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(Washington, D.C.) – A leading Russian human rights defender, Oleg Orlov, has been accused of slandering the Chechen president has been acquitted by a court in Moscow.
Orlov, head of the N.G.O. Human Rights Center, Memorial, was acquitted of slandering Ramzan Kadyrov during a hearing on Tuesday, June 14. Orlov had said he believed Kadyrov was responsible for the murder of his colleague Natalia Estemirova, who was abducted and killed in Chechnya in July 2009.
“Oleg Orlov should never have been criminally prosecuted for expressing his opinion,” said John Dalhuisen, Amnesty International’s deputy director for Eastern and Central Europe. “The decision is a small but welcome sign of respect for the rule of law and the right to freedom of expression, even as human rights defenders in Chechnya continue to suffer threats and intimidation.”
The judge found that Orlov had only expressed his opinion, and had not knowingly made false claims about Kadyrov. It was revealed during the trial that Estemirova had told close friends that she had received numerous threats when she was working in Chechnya.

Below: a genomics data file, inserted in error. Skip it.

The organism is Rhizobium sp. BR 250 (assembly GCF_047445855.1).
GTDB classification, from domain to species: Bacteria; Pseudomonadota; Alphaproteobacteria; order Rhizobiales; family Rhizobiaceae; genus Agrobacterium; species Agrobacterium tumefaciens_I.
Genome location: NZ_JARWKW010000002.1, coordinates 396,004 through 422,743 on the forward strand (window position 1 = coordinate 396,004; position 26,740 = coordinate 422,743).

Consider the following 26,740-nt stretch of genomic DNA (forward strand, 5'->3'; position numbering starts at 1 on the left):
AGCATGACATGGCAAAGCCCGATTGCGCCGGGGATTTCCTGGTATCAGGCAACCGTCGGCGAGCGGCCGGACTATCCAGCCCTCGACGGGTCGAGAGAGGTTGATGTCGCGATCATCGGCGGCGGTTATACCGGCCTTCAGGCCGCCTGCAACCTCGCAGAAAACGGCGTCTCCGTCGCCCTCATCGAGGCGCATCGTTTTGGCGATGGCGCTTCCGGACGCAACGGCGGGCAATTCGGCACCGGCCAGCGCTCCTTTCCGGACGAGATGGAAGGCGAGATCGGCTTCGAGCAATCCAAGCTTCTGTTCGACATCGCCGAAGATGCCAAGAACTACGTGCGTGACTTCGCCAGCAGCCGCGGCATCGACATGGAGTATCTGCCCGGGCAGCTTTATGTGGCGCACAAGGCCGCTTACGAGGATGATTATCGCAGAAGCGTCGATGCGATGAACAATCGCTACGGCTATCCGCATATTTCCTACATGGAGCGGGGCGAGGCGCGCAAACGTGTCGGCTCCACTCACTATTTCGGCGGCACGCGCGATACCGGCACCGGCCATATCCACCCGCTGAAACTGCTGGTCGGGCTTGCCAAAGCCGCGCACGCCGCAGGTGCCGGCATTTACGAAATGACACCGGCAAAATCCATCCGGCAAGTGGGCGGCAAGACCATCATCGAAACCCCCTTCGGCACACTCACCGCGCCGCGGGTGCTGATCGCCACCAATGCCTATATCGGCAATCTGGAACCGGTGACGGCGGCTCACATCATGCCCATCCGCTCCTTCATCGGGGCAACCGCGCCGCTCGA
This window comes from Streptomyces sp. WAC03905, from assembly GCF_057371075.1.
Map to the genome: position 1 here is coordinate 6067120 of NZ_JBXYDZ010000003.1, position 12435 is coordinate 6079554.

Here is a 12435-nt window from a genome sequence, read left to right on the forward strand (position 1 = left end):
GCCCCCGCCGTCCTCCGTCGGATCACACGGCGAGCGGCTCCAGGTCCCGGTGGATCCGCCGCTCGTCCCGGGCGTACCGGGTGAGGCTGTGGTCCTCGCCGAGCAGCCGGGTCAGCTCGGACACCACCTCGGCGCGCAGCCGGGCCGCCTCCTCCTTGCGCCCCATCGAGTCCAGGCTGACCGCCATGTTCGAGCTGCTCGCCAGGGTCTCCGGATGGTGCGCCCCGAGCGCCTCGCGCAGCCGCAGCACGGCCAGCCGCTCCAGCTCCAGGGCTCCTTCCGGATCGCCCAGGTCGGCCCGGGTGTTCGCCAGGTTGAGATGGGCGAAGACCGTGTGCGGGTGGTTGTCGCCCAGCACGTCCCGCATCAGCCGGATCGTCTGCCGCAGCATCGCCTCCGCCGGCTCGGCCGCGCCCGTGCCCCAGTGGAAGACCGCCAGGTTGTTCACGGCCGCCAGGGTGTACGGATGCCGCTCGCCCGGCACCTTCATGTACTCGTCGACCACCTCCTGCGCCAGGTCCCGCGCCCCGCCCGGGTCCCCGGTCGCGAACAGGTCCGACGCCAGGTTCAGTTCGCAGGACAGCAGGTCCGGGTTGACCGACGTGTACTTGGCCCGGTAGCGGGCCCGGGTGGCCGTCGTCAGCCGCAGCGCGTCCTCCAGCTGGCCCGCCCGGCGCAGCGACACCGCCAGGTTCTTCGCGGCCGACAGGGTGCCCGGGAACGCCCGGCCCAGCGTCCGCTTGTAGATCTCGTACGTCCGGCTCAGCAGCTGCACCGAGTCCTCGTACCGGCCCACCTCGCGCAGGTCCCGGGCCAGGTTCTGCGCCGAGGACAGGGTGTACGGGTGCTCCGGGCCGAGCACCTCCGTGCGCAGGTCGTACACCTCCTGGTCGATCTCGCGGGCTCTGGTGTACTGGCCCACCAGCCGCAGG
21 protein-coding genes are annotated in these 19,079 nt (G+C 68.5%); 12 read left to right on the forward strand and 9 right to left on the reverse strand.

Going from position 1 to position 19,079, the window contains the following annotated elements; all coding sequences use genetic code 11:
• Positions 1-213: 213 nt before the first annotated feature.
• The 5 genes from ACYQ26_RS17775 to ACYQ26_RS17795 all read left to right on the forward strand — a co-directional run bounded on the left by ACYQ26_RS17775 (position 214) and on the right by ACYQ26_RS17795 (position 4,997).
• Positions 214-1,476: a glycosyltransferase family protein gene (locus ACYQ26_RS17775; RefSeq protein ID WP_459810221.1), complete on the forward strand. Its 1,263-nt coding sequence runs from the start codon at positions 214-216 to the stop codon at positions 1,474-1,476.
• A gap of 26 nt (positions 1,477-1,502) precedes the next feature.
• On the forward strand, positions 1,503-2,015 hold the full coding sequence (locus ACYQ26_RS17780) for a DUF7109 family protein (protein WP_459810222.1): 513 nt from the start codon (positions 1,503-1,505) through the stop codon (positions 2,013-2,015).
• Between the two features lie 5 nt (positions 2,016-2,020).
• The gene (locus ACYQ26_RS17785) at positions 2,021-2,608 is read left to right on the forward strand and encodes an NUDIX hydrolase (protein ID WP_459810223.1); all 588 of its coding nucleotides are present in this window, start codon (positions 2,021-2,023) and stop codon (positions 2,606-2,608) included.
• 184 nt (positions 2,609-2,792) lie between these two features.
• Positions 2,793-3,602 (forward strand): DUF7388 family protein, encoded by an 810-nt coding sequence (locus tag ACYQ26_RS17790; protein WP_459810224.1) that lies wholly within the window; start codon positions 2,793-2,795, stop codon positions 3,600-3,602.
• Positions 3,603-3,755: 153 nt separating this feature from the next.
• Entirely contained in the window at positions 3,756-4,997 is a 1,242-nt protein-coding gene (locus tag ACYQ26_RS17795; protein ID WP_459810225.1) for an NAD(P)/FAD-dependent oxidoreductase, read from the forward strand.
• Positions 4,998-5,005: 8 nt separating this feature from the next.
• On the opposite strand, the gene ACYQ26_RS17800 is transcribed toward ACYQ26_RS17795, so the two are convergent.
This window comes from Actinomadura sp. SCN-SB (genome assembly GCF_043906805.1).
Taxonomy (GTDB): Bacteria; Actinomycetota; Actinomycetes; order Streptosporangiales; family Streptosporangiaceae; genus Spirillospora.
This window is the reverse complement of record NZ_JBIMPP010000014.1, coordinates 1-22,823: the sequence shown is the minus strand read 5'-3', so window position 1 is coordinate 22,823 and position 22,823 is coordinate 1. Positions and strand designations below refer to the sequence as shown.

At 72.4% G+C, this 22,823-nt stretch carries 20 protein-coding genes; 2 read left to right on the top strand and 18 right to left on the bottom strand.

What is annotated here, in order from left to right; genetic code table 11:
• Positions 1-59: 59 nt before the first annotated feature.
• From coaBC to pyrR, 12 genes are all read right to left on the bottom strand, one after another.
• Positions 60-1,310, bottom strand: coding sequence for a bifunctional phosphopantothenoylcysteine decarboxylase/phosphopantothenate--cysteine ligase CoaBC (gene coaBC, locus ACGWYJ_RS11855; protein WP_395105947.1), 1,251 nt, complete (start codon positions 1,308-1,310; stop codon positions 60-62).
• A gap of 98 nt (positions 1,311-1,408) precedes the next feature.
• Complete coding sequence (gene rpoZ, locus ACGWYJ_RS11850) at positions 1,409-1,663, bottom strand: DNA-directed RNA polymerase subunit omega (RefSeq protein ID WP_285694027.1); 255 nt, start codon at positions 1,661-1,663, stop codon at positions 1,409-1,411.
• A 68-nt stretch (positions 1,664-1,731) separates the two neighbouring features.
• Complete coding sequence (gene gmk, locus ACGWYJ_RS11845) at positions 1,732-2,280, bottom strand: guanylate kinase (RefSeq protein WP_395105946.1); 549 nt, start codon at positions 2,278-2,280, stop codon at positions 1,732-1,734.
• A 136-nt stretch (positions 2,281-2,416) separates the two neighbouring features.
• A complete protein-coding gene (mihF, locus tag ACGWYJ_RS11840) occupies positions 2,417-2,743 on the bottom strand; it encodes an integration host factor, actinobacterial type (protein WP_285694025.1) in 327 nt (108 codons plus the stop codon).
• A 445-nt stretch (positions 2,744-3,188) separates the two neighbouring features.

“The next step for the Russian justice system should be to fully investigate the killing of Natalia Estemirova and to bring those responsible for her murder to justice,” said Dalhuisen.
Following Estemirova's murder, Memorial suspended its work in Chechnya, and the authorities in Chechnya continue to intimidate and harass human rights activists.
Russian president Dmitryi Medvedev has recently proposed that slander be removed from the Russian criminal code. Orlov has already been convicted of slander in a civil case brought by Kadyrov.
Amnesty International is a Nobel Peace Prize-winning grassroots activist organization with more than 3 million supporters, activists and volunteers in more than 150 countries campaigning for human rights worldwide. The organization investigates and exposes abuses, educates and mobilizes the public, and works to protect people wherever justice, freedom, truth and dignity are denied.
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